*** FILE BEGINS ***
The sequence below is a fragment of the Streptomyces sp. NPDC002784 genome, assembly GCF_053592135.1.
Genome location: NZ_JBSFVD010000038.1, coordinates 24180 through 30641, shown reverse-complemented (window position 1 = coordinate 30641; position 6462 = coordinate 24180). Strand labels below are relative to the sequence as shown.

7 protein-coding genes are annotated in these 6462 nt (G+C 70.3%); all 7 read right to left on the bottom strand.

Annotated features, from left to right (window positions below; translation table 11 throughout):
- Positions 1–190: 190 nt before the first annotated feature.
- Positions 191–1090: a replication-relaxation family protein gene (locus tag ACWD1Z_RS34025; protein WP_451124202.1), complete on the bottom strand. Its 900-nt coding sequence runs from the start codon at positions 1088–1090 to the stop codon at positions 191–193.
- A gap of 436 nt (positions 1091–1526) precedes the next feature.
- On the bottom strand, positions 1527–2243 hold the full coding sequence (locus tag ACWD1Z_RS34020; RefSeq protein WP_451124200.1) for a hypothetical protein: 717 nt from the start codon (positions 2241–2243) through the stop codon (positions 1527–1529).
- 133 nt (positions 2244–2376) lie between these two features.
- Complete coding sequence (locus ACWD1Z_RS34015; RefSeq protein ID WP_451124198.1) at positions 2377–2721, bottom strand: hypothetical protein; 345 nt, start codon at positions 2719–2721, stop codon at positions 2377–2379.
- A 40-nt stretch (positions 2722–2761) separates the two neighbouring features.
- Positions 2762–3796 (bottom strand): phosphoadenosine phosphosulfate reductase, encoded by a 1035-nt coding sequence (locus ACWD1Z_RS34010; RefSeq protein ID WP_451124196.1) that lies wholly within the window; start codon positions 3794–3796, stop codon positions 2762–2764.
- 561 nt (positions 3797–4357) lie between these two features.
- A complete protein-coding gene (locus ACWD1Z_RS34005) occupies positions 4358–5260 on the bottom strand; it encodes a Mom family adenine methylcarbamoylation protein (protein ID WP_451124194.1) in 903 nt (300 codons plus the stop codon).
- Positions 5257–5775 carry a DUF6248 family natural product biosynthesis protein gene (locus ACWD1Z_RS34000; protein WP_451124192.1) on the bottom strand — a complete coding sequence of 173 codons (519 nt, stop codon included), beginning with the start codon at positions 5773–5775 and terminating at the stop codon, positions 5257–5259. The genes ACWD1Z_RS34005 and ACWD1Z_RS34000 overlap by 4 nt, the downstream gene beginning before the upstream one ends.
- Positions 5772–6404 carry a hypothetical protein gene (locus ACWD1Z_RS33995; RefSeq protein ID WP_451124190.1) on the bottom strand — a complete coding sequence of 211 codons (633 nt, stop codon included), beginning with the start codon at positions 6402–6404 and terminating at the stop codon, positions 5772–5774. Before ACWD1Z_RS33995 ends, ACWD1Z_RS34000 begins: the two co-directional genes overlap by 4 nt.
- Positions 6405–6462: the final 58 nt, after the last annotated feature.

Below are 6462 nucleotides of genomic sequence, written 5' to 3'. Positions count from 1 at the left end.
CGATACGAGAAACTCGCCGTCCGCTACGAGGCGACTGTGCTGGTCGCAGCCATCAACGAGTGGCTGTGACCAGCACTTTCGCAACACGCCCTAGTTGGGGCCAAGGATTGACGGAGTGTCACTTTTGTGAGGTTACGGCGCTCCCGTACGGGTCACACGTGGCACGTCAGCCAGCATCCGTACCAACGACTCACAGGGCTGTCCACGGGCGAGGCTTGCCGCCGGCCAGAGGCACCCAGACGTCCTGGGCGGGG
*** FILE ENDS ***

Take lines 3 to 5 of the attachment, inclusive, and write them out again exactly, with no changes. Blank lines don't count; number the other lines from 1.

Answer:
7 protein-coding genes are annotated in these 6462 nt (G+C 70.3%); all 7 read right to left on the bottom strand.

Annotated features, from left to right (window positions below; translation table 11 throughout):
- Positions 1–190: 190 nt before the first annotated feature.